Elena Kagan? Three Generations Of Institutional Competence Is Enough
President Barack Obama did the unthinkable when he won the presidency: he erased a color line that appeared indelible. He did so by mobilizing a base of support well outside the mainstream. But he did so with both feet planted firmly in the institutional breeding grounds of traditional elites. His Harvard law degree and time at the helm of the Harvard Law Review are eye poppers. He taught for a spell at the University of Chicago. He was a State Senator. These institutional roots may well strangle him as he prepares to name his first nominee to the United States Supreme Court.
Justice David Souter's abrupt resignation after 19 years of service on the Court has everyone wondering who the next justice will be. The legal interest groups are mobilizing their supporters. The press is floating names. I wonder whether the president will do for the courts what his election did for the executive branch: burst the bubble of privilege that makes institutional power the reward of those with just the right pedigree.
Consider the career of Elena Kagan, one of the nominees whose name is etched on the short list of virtually every court watcher. She is young, at least for a potential justice, at 48. She attended all the right schools: Princeton, Oxford, Harvard. She was supervising editor of the Harvard Law Review. She clerked for a U.S. Court of Appeals judge and for Justice Thurgood Marshall of the U.S. Supreme Court. She then worked for two or three years at Williams & Connolly in Washington, D.C., where, no doubt, she retired student debt and added luster to the firm's star-studded letterhead. She may even have met a client or two while there, although she's not talking about that.
In 1991 she went to the University of Chicago to teach law. She was tenured in 1995. From 1995 to 1999 she was one of President Bill Clinton's lawyers. Clinton nominated her for an appellate court seat in the D.C. Circuit in 1999, but that nomination died on the vine.
In 2003, Ms. Kagan was named the first female dean of the Harvard Law School. Her name was floated as a potential president of the University itself. In 2009, President Obama named her Solicitor General of the United States. She has yet to argue before the Supreme Court in her new role.
I am impressed. She has been in all the right places. She seems to be a high I.Q. version of Chance in Jerzy Kozinski's Being There. But, frankly, what has she done while she's been atop the status pyramid?
Kagan is no doubt brilliant. But that and a student loan merely gets you into Harvard or Yale or, gods be damned, Stanford. Work hard, schmooze, build a resume and good things will happen. Live a life without any quality other than the passion to get ahead and by the time you reach late middle age, anything can happen. But sleepwalking to the steps of the United States Supreme Court shows no passion for justice. Kagan is out of touch with lives lived in quiet desperation.
Every state bar knows the Kagan type. Check the web page of the institutional players and you will see list upon list of committee assignments. The hunt for a judgeship takes many a candidate through institutional mazes and cross-cutting relationships that take a marathoner's endurance. Some of the stars of Connecticut's bar have scores of committee assignments to call their own. Their web pages drip with a sort of Who's Who quality. Odd how these same web pages and resumes reflect no comment on cases they handled, or people's lives they've touched. Once again, being there is all that counts.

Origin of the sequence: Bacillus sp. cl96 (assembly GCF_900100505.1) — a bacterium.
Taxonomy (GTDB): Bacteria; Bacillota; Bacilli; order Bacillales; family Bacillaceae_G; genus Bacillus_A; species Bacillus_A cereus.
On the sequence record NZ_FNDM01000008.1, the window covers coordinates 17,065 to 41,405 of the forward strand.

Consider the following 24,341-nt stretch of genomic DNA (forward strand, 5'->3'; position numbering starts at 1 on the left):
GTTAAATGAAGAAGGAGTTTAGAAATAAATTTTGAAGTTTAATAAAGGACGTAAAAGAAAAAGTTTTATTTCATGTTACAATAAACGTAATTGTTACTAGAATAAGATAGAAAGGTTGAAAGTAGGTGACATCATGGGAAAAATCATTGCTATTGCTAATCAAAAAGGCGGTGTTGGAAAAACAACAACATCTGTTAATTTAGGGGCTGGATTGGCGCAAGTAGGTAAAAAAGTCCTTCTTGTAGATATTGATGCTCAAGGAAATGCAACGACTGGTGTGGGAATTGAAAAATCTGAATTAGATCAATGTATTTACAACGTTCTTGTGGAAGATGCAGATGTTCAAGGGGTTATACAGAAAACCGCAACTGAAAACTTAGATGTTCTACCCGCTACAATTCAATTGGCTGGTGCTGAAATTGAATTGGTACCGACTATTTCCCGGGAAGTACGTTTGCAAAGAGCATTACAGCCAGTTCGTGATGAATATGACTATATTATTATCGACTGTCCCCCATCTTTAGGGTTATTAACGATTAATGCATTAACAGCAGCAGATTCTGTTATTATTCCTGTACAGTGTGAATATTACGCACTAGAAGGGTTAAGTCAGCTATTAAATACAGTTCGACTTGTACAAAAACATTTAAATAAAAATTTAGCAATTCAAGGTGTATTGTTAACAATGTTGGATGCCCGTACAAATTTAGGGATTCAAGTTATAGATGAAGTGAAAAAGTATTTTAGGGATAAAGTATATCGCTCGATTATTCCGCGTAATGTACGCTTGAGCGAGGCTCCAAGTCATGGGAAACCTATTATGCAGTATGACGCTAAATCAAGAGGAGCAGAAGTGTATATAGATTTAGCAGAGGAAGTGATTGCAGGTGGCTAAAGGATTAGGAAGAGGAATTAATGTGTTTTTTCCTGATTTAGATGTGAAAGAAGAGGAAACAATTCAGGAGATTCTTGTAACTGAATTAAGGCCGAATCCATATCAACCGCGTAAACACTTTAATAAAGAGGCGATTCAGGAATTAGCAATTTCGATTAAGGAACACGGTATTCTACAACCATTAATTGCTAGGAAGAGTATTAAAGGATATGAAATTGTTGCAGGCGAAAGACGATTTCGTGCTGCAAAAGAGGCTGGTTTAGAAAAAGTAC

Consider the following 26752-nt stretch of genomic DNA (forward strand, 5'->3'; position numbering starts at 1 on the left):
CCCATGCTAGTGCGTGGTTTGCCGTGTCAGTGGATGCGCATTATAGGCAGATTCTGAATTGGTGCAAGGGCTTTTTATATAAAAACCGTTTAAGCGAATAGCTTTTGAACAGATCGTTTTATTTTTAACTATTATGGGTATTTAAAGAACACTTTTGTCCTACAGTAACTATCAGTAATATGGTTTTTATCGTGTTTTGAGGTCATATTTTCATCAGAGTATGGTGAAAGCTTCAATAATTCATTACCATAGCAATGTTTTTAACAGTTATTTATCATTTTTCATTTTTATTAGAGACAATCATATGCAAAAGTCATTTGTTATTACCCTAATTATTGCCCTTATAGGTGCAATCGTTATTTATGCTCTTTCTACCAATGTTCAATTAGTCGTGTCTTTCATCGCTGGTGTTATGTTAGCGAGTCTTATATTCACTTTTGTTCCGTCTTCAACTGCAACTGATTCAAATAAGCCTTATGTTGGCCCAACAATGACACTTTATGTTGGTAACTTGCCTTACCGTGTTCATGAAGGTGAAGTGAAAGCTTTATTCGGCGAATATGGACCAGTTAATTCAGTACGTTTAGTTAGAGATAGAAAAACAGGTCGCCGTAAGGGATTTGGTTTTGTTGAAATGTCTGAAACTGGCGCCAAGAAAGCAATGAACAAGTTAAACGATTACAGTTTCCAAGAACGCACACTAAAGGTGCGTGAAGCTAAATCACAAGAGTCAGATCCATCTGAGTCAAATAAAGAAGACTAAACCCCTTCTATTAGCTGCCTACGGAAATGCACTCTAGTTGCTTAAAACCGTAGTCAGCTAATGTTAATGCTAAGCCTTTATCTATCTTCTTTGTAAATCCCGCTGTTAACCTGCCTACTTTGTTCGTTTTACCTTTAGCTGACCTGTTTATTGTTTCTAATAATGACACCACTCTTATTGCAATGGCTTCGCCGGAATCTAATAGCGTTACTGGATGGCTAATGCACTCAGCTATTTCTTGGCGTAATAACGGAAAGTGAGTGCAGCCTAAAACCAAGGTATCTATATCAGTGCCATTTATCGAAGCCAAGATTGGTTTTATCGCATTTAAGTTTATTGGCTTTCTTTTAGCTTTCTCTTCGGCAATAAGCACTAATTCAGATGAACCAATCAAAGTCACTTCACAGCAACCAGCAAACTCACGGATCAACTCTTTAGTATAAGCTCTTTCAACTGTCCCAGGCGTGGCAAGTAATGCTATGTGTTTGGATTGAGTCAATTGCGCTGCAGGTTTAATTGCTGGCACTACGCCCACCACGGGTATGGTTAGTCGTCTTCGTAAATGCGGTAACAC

When I study the Kagan biography I am impressed and then, once the glitter rubs off, boredom sets it. She is the perfect candidate to serve as CEO of a marketing company called "Inside the Box." She can market what it takes to succeed if virtually every break in life goes your way. But this is simply marketing, although this time she's not selling Coca-Cola, she's selling herself. Let her be president of an Ivy League college. She is well suited to play overseer of a status plantation. But she is not material to serve as Justice of the Supreme Court: the blood of litigants runs red, not blue.
Being in the right place at the right time and knowing the right people is a talent few share. It also reflects a passion to calculate well and truly how to peak at just the right time. Eyes forever on one of the nation's top prizes, a life so lived has a soulless quality. Robert Musil's Man Without Qualities comes to mind.
Being there isn't enough. I want to know what a candidate for the Supreme Court has done along the way. What lives have you touched? Do you know from first-hand experience the law's power to exterminate hope or yield deliverance? Is the law merely a parlor game for the tenured clever, or is it a set of doctrines that breathes and takes shape at a moment of crisis?
President Obama, you inspired hope in ordinary Americans. You told folks that they mattered, and that their lives were the stuff of history. Millions heeded your call. And now, amid a time of crisis, they look to you to redeem the hope you offered. The mold you broke to become president should not be reassembled so that yet another sleepwalker can take a seat on the high court.
A life lived according to plan is no life at all. There are passions awhirl in the lives of most men and women. And bad fortune can teach lessons one cannot learn from the perches of power. The next justice should not come from the general's war room in life's great struggles. Choose a justice from those who labor in the law's trenches. Such a justice can teach what privilege and power do not. Harvard can take care of itself; we need a justice who has taken care or ordinary people. Have the audacity to offer hope, Mr. President.